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I want to automatically download files and folders from a Linux server to which I have an SSH (and FTP) account. The files shall be downloaded on a regular basis (I suppose a cron is the right tool to do so) onto an OS X machine.

I tried the following rsync command, which works fine:

rsync -avzbe ssh account@server.tld:/www/htdocs/something/somefolder /Users/me/folder/foo/

However I have to enter the account's password every time (the SSH account on the server machine). The server is a managed one and I'm afraid I can't change the password.

Here are my questions:

  • How do I bypass the entering of the password by storing it somewhere
  • How do I automate this then correctly?
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migrated from stackoverflow.com Oct 24 '11 at 13:55

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2 Answers

up vote 0 down vote accepted
  1. Run ssh-keygen and accept the defaults in every step
  2. cat ~/.ssh/id_rsa.pub | ssh username@host.com "mkdir -p ~/.ssh/; cat >> ~/.ssh/authorized_keys; chmod 700 ~/.ssh/; chmod 600 ~/.ssh/authorized_keys"
  3. Edit the crontab with crontab -e and add a line like 20 4,16 * * * rsync -a someuser@somehost.com:somedir/subdir ~/somedir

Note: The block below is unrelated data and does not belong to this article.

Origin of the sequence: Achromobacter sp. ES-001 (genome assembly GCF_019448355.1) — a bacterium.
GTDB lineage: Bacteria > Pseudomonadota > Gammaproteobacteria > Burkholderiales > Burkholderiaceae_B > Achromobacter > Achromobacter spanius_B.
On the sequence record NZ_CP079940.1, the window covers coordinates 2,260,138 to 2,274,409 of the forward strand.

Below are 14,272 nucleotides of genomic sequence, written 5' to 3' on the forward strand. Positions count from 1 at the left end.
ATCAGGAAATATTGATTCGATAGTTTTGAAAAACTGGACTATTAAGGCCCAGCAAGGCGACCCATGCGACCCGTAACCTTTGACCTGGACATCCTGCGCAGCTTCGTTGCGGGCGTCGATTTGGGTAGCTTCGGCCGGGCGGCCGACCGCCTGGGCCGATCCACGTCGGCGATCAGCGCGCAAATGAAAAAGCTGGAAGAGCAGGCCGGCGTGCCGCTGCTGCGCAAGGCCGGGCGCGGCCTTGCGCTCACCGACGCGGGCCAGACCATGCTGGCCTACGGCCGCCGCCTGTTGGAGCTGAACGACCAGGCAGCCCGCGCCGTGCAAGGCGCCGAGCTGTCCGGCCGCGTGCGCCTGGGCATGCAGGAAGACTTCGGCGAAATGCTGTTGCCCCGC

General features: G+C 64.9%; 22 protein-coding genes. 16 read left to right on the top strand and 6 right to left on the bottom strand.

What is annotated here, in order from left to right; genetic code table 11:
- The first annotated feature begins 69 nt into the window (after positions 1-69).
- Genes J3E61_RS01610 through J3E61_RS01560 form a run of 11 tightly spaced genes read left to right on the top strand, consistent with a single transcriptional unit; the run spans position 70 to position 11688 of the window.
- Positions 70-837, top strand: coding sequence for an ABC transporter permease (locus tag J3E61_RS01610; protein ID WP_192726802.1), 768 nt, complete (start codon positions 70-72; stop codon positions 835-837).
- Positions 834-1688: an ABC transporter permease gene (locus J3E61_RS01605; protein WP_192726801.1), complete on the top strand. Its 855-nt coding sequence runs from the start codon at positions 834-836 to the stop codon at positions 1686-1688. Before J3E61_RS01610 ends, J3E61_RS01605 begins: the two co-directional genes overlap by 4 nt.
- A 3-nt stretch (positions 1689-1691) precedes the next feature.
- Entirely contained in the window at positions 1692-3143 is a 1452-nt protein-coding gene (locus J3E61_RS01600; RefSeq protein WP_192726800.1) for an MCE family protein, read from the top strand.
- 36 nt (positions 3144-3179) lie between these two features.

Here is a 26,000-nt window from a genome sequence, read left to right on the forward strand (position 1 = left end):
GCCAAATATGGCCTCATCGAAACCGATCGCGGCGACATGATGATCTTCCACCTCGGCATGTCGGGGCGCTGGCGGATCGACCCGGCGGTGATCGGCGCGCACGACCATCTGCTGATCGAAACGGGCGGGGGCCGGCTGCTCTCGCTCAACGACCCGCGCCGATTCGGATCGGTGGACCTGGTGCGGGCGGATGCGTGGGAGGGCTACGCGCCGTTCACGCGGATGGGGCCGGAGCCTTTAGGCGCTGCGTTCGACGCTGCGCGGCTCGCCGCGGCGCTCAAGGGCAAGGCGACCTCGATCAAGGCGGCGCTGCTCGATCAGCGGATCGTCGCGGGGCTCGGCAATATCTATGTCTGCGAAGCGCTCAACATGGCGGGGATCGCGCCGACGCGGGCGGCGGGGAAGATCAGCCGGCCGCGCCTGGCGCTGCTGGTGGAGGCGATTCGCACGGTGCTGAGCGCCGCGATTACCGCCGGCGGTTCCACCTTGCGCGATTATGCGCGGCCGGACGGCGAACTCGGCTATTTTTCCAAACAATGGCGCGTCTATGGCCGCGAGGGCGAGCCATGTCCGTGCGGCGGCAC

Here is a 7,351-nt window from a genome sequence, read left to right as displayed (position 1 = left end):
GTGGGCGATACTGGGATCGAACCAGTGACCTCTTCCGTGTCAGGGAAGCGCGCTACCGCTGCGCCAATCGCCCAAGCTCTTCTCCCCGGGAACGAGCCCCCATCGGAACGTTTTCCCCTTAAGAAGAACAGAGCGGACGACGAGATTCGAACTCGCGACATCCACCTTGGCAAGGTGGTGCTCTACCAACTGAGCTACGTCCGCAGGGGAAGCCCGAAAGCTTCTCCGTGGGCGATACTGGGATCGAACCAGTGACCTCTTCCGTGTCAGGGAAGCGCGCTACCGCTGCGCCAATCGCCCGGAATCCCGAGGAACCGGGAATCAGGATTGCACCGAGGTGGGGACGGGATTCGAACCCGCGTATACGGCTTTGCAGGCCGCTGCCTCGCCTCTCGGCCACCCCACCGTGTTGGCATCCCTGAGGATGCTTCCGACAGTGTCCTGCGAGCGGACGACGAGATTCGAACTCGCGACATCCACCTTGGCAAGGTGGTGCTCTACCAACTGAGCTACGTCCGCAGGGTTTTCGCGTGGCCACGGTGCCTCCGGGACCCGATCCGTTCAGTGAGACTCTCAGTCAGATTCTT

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You have 2 options,

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The second one looks promising, I will give it a try. Thanks. –  Martin Oct 24 '11 at 10:10
    
You can both vote and accept the answer later –  Joao Figueiredo Oct 24 '11 at 10:29
    
I'd strongly recommend the first option; having passwords sitting around in plaintext is always a bad idea. There's somewhat less security exposure if someone steals an SSH private key. –  Gordon Davisson Oct 24 '11 at 16:28
    
Agreed. There are some real world weird touchy clients who don't allow other companies to edit even one file in their servers though.. I've suggested that as an alternative as I interpreted Martin has his hands tied considering any change in the remote host: "The server is a managed one and I'm afraid I can't change the password ...How do I bypass the entering of the password by storing it somewhere" –  Joao Figueiredo Nov 3 '11 at 11:44
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